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addressed affection answered arms asked Baronet become better blood body breath brother character child claim close common constable course Creole daughter dead dear death direction door dreadful exclaimed eyes face father fear feelings followed gave give Grace grief Hall Hamilton hand head heart hope horse hour human Justice Kitts latter leave less living look magistrate Marguerite master mean mind mother murder nature never object once parent passed passion person poor proceeded Raby reason received remains Ringwood Rivers rose round seemed short side sight Sir Mark Sir Walter soon sorrow sound speak spirit Squire stand stood suffered sure tears thing thought Tippy tone took turned Twigg Tyrrel voice Walter Tyrrel whilst whole wish woman young
Page 279 - No, never from this hour to part, We'll live and love so true : The sigh that rends thy constant heart Shall break thy Edwin's too.
Page 68 - By this, poor Wat, far off upon a hill, Stands on his hinder legs with listening ear, To hearken if his foes pursue him still ; Anon their loud alarums he doth hear ; And now his grief may be compared well To one sore sick that hears the passing-bell.
Page 164 - There are a sort of men, whose visages Do cream and mantle like a standing pond; And do a wilful stillness entertain, With purpose to be dress'd in an opinion Of wisdom, gravity, profound conceit; As who should say, ' I am Sir Oracle, And, when I ope my lips, let no dog bark!
Page 48 - He is dead and gone, lady, He is dead and gone, At his head a grass-green turf, At his heels a stone.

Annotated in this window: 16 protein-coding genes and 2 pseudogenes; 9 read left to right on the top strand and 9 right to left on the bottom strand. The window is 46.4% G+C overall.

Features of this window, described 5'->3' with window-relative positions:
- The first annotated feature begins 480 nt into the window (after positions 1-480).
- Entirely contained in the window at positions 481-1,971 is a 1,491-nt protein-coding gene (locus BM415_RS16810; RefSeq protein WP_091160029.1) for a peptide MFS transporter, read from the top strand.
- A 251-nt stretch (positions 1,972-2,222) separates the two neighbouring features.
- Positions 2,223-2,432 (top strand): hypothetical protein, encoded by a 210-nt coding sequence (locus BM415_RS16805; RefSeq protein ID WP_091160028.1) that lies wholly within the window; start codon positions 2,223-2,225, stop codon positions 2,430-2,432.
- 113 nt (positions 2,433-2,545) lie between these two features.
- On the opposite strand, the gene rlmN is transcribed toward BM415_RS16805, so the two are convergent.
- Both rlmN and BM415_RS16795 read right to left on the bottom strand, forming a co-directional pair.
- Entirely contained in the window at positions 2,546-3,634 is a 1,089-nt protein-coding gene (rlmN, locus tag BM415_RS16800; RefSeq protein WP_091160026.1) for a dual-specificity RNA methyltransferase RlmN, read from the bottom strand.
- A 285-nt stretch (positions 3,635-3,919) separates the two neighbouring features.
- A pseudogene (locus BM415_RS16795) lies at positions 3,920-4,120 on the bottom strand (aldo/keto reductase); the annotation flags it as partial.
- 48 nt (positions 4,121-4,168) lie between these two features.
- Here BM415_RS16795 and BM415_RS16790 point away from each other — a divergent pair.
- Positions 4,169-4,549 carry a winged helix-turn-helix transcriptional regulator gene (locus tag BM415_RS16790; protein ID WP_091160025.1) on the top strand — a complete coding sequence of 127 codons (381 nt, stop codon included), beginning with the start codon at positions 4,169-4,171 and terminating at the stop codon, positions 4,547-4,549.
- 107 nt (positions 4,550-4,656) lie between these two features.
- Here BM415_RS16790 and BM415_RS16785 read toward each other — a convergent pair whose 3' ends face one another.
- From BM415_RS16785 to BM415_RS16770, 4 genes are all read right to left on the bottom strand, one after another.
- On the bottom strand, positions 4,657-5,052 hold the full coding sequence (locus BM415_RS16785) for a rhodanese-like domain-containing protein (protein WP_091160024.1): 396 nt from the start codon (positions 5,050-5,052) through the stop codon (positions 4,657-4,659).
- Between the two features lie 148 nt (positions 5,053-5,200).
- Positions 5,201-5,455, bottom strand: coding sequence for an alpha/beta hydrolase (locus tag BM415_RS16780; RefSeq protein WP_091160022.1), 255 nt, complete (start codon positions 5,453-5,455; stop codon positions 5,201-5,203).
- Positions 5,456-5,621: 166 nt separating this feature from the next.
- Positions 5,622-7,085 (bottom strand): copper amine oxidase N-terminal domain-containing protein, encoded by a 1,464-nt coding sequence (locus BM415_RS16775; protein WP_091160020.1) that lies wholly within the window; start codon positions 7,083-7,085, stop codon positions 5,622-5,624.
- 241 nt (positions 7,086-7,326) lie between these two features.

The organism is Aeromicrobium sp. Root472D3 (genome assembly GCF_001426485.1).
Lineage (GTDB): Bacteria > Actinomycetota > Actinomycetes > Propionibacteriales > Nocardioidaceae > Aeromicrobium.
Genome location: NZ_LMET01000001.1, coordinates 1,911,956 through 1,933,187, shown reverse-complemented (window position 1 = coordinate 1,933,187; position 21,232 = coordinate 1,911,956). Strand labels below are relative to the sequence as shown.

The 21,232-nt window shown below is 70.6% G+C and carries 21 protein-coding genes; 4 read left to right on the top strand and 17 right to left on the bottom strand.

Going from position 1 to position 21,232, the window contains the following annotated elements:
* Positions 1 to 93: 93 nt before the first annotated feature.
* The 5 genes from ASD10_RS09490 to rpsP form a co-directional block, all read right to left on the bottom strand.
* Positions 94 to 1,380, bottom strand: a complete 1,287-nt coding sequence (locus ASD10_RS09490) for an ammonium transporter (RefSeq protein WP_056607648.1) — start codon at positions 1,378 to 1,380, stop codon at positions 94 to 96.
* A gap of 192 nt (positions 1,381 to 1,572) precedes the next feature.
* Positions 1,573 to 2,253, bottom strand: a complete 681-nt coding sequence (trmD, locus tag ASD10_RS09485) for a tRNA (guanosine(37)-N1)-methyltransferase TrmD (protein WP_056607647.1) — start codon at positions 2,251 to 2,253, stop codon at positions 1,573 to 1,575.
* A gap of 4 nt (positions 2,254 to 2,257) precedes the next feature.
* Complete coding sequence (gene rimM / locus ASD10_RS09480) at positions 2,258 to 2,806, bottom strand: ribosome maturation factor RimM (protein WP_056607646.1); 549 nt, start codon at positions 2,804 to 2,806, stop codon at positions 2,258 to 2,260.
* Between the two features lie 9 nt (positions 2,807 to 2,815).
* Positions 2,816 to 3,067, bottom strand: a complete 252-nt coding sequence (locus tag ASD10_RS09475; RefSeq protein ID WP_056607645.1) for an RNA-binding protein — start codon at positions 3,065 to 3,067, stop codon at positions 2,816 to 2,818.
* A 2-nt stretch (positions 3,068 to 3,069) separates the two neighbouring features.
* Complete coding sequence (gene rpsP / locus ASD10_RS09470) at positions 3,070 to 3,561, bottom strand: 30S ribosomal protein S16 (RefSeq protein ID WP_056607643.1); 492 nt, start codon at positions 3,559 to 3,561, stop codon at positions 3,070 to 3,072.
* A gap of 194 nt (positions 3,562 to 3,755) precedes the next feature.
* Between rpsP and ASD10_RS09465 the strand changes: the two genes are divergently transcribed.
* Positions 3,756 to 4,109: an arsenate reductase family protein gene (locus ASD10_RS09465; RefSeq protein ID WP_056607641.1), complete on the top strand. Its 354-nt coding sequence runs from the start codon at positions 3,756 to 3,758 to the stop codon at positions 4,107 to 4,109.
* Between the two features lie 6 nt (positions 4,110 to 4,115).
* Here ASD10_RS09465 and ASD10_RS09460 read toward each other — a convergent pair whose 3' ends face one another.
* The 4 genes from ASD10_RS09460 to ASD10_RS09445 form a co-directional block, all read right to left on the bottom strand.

Page 108 - I hear a voice, you cannot hear, Which says, I must not stay; I see a hand, you cannot see, Which beckons me away.
Page 133 - Tantalus' gold, described by Homer, no substance, but mere illusions. When she saw herself descried she wept, and desired Apollonius to be silent, but he would not be moved, and thereupon she, plate, house, and all that was in it, vanished in an instant. Many thousands took notice of this fact, for it was done in the midst of Greece.
Page 17 - On the other hand, the progress of his own advancement in life and love had been adroitly urged ; the very tone of levity even with which the calamity had been mentioned, contributed to deaden whatever natural feeling had been excited by the catastrophe, and with a considerable degree of compoHnro St.
Page 192 - Saul and Jonathan were lovely and pleasant in their lives, and in their deaths they were not divided.
Page 193 - Tis Estifania, the heir of this poor place. Per. Poor do you call it ? There's nothing that I cast mine eyes upon, But shews both rich and admirable ;'all the rooms Are hung as if a princess were to dwell here ; The gardens, orchards, every thing so curious : Is all that plate your own too? Estif.